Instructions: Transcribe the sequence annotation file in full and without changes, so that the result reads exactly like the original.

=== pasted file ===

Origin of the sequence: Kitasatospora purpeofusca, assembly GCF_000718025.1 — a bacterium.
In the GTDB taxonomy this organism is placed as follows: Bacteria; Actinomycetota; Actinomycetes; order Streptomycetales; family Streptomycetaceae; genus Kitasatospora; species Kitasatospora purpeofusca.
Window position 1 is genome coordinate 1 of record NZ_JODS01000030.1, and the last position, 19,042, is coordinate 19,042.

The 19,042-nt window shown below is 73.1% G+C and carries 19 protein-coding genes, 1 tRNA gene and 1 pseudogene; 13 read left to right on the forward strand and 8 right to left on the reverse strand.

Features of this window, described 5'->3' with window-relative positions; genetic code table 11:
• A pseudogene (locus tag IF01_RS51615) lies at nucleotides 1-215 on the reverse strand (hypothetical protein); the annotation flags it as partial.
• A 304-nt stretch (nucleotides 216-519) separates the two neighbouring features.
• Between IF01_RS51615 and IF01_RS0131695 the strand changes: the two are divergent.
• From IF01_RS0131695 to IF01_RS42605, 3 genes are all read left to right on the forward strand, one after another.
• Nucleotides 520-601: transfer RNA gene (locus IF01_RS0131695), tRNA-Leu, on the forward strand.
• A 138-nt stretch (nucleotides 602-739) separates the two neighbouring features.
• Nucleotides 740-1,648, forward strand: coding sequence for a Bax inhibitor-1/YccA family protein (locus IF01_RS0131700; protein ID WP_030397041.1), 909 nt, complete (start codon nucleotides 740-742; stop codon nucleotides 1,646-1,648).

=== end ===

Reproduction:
Origin of the sequence: Kitasatospora purpeofusca, assembly GCF_000718025.1 — a bacterium.
In the GTDB taxonomy this organism is placed as follows: Bacteria; Actinomycetota; Actinomycetes; order Streptomycetales; family Streptomycetaceae; genus Kitasatospora; species Kitasatospora purpeofusca.
Window position 1 is genome coordinate 1 of record NZ_JODS01000030.1, and the last position, 19,042, is coordinate 19,042.

The 19,042-nt window shown below is 73.1% G+C and carries 19 protein-coding genes, 1 tRNA gene and 1 pseudogene; 13 read left to right on the forward strand and 8 right to left on the reverse strand.

Features of this window, described 5'->3' with window-relative positions; genetic code table 11:
• A pseudogene (locus tag IF01_RS51615) lies at nucleotides 1-215 on the reverse strand (hypothetical protein); the annotation flags it as partial.
• A 304-nt stretch (nucleotides 216-519) separates the two neighbouring features.
• Between IF01_RS51615 and IF01_RS0131695 the strand changes: the two are divergent.
• From IF01_RS0131695 to IF01_RS42605, 3 genes are all read left to right on the forward strand, one after another.
• Nucleotides 520-601: transfer RNA gene (locus IF01_RS0131695), tRNA-Leu, on the forward strand.
• A 138-nt stretch (nucleotides 602-739) separates the two neighbouring features.
• Nucleotides 740-1,648, forward strand: coding sequence for a Bax inhibitor-1/YccA family protein (locus IF01_RS0131700; protein ID WP_030397041.1), 909 nt, complete (start codon nucleotides 740-742; stop codon nucleotides 1,646-1,648).